These are miscellaneous notes on disk drives (including optical discs and solid state drives) and their filesystems.
Microsoft seems to use cluster synonymously with block. I'm not sure if they are really exactly the same. The smallest amount that can be allocated in VFAT is a "cluster", which is greater than or equal to at least 1 sector... again, is cluster the same as a block here? UNIX people never use cluster in the context of drives unless they are talking about data storage clusters.
The number of sectors on a device is hardware dependent. Historically, a sector contains 512 bytes for magnetic media and 2048 bytes for optical media. Remember, this is the hardware level view of the media. Starting in 2011 most manufacturers have standardized on 4096 bytes as the size of a sector for magnetic media.
The filesystem view uses "blocks" as the smallest amount that may be allocated. For Linux ext3 the default is 4096 bytes per block.
sector vs. block
The terms sector and block are often used interchangeably, but to be precise sector refers to the physical chunk of disk as seen by the drive's firmware, whereas block is the logical view used by the OS.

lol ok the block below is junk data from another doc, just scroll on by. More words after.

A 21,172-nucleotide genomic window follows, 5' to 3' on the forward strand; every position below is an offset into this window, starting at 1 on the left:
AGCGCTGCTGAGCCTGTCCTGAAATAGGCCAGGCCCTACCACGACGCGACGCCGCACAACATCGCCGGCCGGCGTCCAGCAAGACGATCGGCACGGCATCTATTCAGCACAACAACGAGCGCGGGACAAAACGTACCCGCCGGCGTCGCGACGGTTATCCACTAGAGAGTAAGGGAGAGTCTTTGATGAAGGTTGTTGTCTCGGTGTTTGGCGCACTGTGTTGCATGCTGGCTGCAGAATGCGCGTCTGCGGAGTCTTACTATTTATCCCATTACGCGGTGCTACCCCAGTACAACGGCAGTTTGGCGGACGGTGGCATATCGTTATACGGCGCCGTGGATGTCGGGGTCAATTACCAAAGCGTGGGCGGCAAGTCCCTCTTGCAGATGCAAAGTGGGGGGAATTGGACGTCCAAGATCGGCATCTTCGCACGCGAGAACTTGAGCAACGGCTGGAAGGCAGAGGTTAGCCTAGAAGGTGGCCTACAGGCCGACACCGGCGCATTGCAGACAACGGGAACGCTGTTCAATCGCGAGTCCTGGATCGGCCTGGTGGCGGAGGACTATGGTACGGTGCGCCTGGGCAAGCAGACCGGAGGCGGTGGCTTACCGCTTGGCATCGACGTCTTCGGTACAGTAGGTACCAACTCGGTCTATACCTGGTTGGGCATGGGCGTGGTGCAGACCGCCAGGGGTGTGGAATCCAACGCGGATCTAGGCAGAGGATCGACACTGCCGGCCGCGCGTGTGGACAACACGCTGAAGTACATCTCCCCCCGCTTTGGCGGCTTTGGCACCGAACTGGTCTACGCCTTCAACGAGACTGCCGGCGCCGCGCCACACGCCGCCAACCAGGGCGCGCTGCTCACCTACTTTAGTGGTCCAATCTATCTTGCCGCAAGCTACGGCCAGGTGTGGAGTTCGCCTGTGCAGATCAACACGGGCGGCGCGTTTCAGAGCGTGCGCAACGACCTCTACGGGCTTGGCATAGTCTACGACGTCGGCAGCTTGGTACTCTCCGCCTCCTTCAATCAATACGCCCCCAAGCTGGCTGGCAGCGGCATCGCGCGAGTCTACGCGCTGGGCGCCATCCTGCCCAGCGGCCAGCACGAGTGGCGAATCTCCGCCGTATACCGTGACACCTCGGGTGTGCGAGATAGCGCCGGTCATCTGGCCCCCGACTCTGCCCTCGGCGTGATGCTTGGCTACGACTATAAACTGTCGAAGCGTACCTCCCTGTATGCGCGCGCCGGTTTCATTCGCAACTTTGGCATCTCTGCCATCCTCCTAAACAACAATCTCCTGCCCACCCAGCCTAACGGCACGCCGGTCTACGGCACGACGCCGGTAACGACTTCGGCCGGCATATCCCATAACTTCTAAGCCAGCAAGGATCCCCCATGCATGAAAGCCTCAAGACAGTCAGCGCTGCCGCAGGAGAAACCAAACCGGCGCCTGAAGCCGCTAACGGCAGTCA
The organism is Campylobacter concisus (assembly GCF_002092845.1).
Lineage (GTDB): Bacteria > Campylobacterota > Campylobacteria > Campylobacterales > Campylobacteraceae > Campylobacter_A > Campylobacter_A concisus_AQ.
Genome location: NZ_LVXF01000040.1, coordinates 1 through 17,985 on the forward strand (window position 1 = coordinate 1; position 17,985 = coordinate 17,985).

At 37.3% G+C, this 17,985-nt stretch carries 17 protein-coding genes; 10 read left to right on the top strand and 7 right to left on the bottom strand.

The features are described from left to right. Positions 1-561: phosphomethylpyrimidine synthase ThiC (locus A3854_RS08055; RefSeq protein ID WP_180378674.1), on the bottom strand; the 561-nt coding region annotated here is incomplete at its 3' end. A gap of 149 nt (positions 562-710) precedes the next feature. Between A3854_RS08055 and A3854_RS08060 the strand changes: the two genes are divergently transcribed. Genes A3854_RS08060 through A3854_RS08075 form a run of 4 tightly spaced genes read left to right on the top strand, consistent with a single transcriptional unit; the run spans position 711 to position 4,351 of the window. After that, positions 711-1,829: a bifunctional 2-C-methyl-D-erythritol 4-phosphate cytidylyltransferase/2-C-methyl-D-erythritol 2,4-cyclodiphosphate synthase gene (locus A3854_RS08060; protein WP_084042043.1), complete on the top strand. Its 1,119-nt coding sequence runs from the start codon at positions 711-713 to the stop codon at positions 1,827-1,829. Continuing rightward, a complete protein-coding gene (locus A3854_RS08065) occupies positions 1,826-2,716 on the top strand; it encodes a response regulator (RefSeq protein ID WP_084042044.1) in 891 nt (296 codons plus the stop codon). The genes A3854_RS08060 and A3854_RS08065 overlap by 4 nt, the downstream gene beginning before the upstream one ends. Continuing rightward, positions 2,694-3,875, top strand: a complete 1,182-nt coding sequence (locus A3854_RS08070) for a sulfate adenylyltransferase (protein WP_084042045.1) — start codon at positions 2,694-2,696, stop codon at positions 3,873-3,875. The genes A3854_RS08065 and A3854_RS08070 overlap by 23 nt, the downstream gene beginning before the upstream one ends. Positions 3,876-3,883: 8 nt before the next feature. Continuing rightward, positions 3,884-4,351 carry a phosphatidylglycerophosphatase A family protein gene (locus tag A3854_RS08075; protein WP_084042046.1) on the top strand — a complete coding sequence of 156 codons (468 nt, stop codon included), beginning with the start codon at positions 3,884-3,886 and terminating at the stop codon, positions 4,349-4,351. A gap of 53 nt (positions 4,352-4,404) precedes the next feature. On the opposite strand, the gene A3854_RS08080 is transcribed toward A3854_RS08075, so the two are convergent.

LBA -- Logical Block Addressing
LBA is a block addressing scheme that abstracts the location of blocks away from the details of the physical hardware. The first block is LBA 0, the second block is LBA 1, etc. Contrast this with older CHS (Cylinder/Head/Sector) addressing, which requires knowledge of the physical geometry of the physical hardware. Indeed CHS assumes the hardware is a disk, as opposed to flash memory or tape.
Formatting a USB Flash Drive
For maximum compatibility with other operating systems partition the drive as ID type 0x0C FAT32 (LBA) and format with VFAT. FAT32 (LBA) is compatible with more consumer and embedded devices than NTFS.
fdisk /dev/sdb mkfs.vfat /dev/sdb1
`sfdisk` is the prefered command for scripting drive partitioning. Think scriptable fdisk.
Clone a drive partition
This will clone the partition table from drive sda to drive sdb.
sfdisk -d /dev/sda | sfdisk /dev/sdb